hostname - Unix, Linux Command
hostname - show or set the systems host name
domainname - show or set the systems NIS/YP domain name
dnsdomainname - show the systems DNS domain name
nisdomainname - show or set systems NIS/YP domain name
ypdomainname - show or set the systems NIS/YP domain name
hostname [-v] [-a] [--alias] [-d] [--domain] [-f] [--fqdn] [-i] [--ip-address] [--long] [-s] [--short] [-y] [--yp] [--nis] [-n] [--node]
hostname [-v] [-F filename] [--file filename] [hostname]
domainname [-v] [-F filename] [--file filename] [name]
nodename [-v] [-F filename] [--file filename] [name]
hostname [-v] [-h] [--help] [-V] [--version]
Hostname is the program that is used to either set or display
the current host, domain or node name of the system. These names are used
by many of the networking programs to identify the machine. The domain
name is also used by NIS/YP.
When called without any arguments, the program displays the current
hostname will print the name of the system as returned by the
domainname, nisdomainname, ypdomainname will print the name of the system as returned by the
function. This is also known as the YP/NIS domain name of the system.
dnsdomainname will print the domain part of the FQDN (Fully Qualified Domain Name). The
complete FQDN of the system is returned with
is used to get the hostname. Only when the
hostname -s is called will
be called. The difference in
is network aware, so it consults
/etc/host.conf to decide whether to read information in
.To add another dimension to this,
hostname is also set when the network interface is brought up.
When called with one argument or with the
--file option, the commands set the host name, the NIS/YP domain name or
the node name.
Note, that only the super-user can change the names.
It is not possible to set the FQDN or the DNS domain name with the
dnsdomainname command (see
THE FQDN below).
The host name is usually set once at system startup in
/etc/init.d/boot (normally by reading the contents of a file which contains
the host name, e.g.
You cant change the FQDN (as returned by
hostname --fqdn) or the DNS domain name (as returned by
dnsdomainname) with this command. The FQDN of the system is the name that the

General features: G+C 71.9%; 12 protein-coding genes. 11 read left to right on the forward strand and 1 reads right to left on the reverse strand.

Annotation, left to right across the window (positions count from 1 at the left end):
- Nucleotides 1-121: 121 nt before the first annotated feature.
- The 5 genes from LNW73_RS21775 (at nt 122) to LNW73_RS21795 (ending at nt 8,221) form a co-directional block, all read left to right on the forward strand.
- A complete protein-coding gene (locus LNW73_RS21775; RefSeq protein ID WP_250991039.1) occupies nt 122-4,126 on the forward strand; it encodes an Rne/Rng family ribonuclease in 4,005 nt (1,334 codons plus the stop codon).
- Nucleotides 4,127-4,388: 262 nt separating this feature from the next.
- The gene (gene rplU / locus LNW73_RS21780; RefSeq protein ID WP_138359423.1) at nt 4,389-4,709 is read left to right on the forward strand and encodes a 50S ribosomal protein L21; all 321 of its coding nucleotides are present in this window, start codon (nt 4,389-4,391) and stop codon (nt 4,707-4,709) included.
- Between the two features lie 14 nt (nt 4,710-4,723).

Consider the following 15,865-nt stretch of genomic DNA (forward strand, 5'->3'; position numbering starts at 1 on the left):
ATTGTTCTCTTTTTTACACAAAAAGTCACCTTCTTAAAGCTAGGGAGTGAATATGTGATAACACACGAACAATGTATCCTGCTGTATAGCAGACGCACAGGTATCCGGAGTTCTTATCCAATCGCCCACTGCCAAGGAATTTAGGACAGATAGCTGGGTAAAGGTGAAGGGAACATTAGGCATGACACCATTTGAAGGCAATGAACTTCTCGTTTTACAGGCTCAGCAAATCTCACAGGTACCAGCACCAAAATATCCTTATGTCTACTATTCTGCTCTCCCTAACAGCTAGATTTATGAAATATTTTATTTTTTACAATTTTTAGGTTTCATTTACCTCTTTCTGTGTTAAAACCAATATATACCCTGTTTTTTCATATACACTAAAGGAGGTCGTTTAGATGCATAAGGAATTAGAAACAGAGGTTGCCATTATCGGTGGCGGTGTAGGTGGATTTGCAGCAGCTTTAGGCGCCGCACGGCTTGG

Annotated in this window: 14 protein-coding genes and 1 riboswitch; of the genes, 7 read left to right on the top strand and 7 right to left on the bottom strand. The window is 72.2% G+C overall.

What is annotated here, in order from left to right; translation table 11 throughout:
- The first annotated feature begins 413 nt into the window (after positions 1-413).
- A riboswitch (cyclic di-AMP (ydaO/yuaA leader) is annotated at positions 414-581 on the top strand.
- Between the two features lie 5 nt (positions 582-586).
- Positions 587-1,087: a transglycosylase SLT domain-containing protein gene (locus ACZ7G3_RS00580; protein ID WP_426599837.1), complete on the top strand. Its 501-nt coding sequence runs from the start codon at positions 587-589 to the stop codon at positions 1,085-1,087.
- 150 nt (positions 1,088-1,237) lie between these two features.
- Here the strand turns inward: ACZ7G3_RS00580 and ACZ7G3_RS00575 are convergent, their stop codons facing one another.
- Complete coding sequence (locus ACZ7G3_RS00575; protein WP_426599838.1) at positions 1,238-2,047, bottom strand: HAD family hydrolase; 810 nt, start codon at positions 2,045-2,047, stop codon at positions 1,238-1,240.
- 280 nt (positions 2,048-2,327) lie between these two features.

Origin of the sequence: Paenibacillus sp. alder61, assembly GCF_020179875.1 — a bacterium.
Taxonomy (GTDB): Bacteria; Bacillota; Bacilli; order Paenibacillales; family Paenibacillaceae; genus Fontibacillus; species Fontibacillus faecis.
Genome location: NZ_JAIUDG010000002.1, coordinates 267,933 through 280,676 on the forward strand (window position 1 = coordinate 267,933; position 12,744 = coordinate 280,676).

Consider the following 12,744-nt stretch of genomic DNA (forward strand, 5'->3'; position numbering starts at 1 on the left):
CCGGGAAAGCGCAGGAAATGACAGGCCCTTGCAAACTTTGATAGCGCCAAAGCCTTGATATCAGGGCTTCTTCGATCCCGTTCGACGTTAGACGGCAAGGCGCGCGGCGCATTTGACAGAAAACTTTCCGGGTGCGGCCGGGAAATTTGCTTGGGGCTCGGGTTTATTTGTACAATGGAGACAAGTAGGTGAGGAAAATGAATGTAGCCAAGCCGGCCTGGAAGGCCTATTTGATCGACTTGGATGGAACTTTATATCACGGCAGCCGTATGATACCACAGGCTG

returns for the host name.
Technically: The FQDN is the name
returns for the host name returned by
The DNS domain name is the part after the first dot.
Therefore it depends on the configuration (usually in
/etc/host.conf) how you can change it. Usually (if the hosts file is parsed before DNS or
NIS) you can change it in
-a, --alias |
Display the alias name of the host (if used).
-d, --domain |
Display the name of the DNS domain. Dont use the command
domainname to get the DNS domain name because it will show the NIS domain name and
not the DNS domain name. Use
-F, --file filename |
Read the host name from the specified file. Comments (lines starting with
a #) are ignored.
-f, --fqdn, --long |
Display the FQDN (Fully Qualified Domain Name). A FQDN consists of a
short host name and the DNS domain name. Unless you are using bind or NIS
for host lookups you can change the FQDN and the DNS domain name (which is
part of the FQDN) in the /etc/hosts file.
-h, --help |
Print a usage message and exit.
-i, --ip-address |
Display the IP address(es) of the host.
-s, --short |
Display the short host name. This is the host name cut at the first dot.
-V, --version |
Print version information on standard output and exit successfully.
-v, --verbose |
Be verbose and tell whats going on.
-y, --yp, --nis |
Display the NIS domain name. If a parameter is given (or
--file name ) then root can also set a new NIS domain.
Note that hostname doesnt change anything permanently. After reboot
original names from /etc/hosts are used again.
Peter Tobias, <email@example.com>
Bernd Eckenfels, <firstname.lastname@example.org> (NIS and manpage).
Steve Whitehouse, <SteveW@ACM.org> (DECnet support and manpage).